Cover From vegan meal ideas to spreading the word about climate change, influencers in Hong Kong are using their reach for good. (Image: Getty Images)

From two sisters who follow Greta Thunberg's lead to a fashion waste fighter, these seven influencers are setting examples in sustainability

Ready for some new accounts to follow? Here are six Hong Kong-based sustainability influencers who set examples and inspire their followers to stay informed on environmental issues and live a more conscious lifestyle.

In case you missed: Habits to Sustain: Ways to Live Greener in Hong Kong


Musician and writer Diana d’Arenberg founded eco-conscious blog Plant.Terra, which brings green fashion, food, clean beauty and design together in a way that proves sustainable can be stylish.


Founded by Bertha Shum, the Earthero Project is a platform that shares no-nonsense, practical lifestyle tips on how to reduce waste that don’t involve buying more things, informative infographics breaking down complex ideas about the environment, and Q&A posts that explain some of Hong Kong’s sticking points when it comes to cutting down on waste.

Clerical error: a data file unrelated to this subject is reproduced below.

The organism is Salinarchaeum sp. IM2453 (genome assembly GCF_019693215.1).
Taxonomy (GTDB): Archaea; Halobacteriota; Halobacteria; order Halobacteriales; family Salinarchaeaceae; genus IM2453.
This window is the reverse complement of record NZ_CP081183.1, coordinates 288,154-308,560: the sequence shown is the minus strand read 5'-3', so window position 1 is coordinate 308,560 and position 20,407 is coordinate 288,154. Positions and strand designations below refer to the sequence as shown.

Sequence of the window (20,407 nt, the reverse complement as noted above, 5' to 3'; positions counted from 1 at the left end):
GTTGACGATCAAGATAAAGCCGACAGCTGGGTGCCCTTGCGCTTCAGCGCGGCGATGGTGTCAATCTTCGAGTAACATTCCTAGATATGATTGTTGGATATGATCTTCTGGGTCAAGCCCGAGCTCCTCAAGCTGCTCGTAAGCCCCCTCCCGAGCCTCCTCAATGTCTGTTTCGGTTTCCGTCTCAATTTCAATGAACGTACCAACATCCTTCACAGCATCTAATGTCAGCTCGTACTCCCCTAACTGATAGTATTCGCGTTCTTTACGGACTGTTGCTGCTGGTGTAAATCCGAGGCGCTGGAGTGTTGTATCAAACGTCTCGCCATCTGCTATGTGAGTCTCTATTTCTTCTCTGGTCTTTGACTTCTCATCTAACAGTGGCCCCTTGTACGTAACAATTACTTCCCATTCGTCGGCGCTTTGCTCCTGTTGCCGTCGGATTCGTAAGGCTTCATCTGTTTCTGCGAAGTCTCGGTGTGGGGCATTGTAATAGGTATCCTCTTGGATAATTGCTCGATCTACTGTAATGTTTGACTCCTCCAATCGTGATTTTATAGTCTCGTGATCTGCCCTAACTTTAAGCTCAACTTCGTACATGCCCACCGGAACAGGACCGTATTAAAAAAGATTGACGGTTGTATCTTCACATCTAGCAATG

Read more: Is Overseas Travel Ever Ethically Sound? Two Voices in Sustainability Debate


Sisters Dhaanya and Reaha Ganeriwal have taken part in Greta Thunberg’s “school strike” on Fridays for more than 140 weeks. As well as petitioning businesses, like asking Starbucks to drop its extra charge for vegan milks, the pair participate in beach clean-ups, give speeches about climate change, and rally other young people.


Eco Drive focuses on the reduction of single-use plastics. This year, the charity partnered with Alibaba to install collection boxes for eye-related products—such as contact lens boxes and eye drop bottles—in schools, eye clinics and residential buildings. Their feed is full of ideas for how to avoid using unnecessary plastic.


Eugenia Chow, aka Eugreenia, is a dedicated vegan and climate activist who shares tips on how to navigate events like Veganuary and Earth Month—from conscious gift ideas and food recommendations to religious solutions to the climate crisis and how changing weather systems affect the world disproportionately.


Redress and the R Collective founder Christina Dean works to reduce the colossal amount of waste produced by the textile industry by repeatedly proving that being fashionable doesn’t have to mean constantly buying new clothes.

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